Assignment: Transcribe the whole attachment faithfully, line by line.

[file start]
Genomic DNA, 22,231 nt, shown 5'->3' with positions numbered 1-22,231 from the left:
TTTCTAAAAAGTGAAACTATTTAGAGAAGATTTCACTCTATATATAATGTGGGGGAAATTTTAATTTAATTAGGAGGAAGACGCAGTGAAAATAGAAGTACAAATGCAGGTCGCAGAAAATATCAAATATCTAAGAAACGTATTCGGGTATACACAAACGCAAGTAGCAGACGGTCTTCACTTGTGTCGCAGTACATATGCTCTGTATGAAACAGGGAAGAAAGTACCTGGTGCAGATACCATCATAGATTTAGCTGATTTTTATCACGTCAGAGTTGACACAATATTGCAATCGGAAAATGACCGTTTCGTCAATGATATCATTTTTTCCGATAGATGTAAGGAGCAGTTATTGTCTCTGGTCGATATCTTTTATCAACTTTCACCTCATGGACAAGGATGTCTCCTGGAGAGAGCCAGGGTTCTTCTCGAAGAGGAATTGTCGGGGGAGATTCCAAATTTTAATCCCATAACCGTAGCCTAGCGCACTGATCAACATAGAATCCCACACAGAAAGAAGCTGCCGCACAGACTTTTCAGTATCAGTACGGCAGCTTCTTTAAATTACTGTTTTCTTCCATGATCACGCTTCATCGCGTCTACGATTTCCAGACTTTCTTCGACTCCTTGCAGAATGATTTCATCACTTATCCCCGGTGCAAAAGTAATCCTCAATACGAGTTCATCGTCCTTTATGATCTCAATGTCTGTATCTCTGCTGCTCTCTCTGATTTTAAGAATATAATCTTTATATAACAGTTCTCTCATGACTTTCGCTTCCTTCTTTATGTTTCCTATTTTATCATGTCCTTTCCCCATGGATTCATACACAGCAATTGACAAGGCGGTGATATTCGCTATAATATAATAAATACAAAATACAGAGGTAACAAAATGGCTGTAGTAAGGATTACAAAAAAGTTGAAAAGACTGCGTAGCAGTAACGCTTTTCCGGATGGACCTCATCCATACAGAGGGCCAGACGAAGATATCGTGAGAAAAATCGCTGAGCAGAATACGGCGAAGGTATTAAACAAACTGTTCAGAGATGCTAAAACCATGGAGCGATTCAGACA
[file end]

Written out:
Genomic DNA, 22,231 nt, shown 5'->3' with positions numbered 1-22,231 from the left:
TTTCTAAAAAGTGAAACTATTTAGAGAAGATTTCACTCTATATATAATGTGGGGGAAATTTTAATTTAATTAGGAGGAAGACGCAGTGAAAATAGAAGTACAAATGCAGGTCGCAGAAAATATCAAATATCTAAGAAACGTATTCGGGTATACACAAACGCAAGTAGCAGACGGTCTTCACTTGTGTCGCAGTACATATGCTCTGTATGAAACAGGGAAGAAAGTACCTGGTGCAGATACCATCATAGATTTAGCTGATTTTTATCACGTCAGAGTTGACACAATATTGCAATCGGAAAATGACCGTTTCGTCAATGATATCATTTTTTCCGATAGATGTAAGGAGCAGTTATTGTCTCTGGTCGATATCTTTTATCAACTTTCACCTCATGGACAAGGATGTCTCCTGGAGAGAGCCAGGGTTCTTCTCGAAGAGGAATTGTCGGGGGAGATTCCAAATTTTAATCCCATAACCGTAGCCTAGCGCACTGATCAACATAGAATCCCACACAGAAAGAAGCTGCCGCACAGACTTTTCAGTATCAGTACGGCAGCTTCTTTAAATTACTGTTTTCTTCCATGATCACGCTTCATCGCGTCTACGATTTCCAGACTTTCTTCGACTCCTTGCAGAATGATTTCATCACTTATCCCCGGTGCAAAAGTAATCCTCAATACGAGTTCATCGTCCTTTATGATCTCAATGTCTGTATCTCTGCTGCTCTCTCTGATTTTAAGAATATAATCTTTATATAACAGTTCTCTCATGACTTTCGCTTCCTTCTTTATGTTTCCTATTTTATCATGTCCTTTCCCCATGGATTCATACACAGCAATTGACAAGGCGGTGATATTCGCTATAATATAATAAATACAAAATACAGAGGTAACAAAATGGCTGTAGTAAGGATTACAAAAAAGTTGAAAAGACTGCGTAGCAGTAACGCTTTTCCGGATGGACCTCATCCATACAGAGGGCCAGACGAAGATATCGTGAGAAAAATCGCTGAGCAGAATACGGCGAAGGTATTAAACAAACTGTTCAGAGATGCTAAAACCATGGAGCGATTCAGACA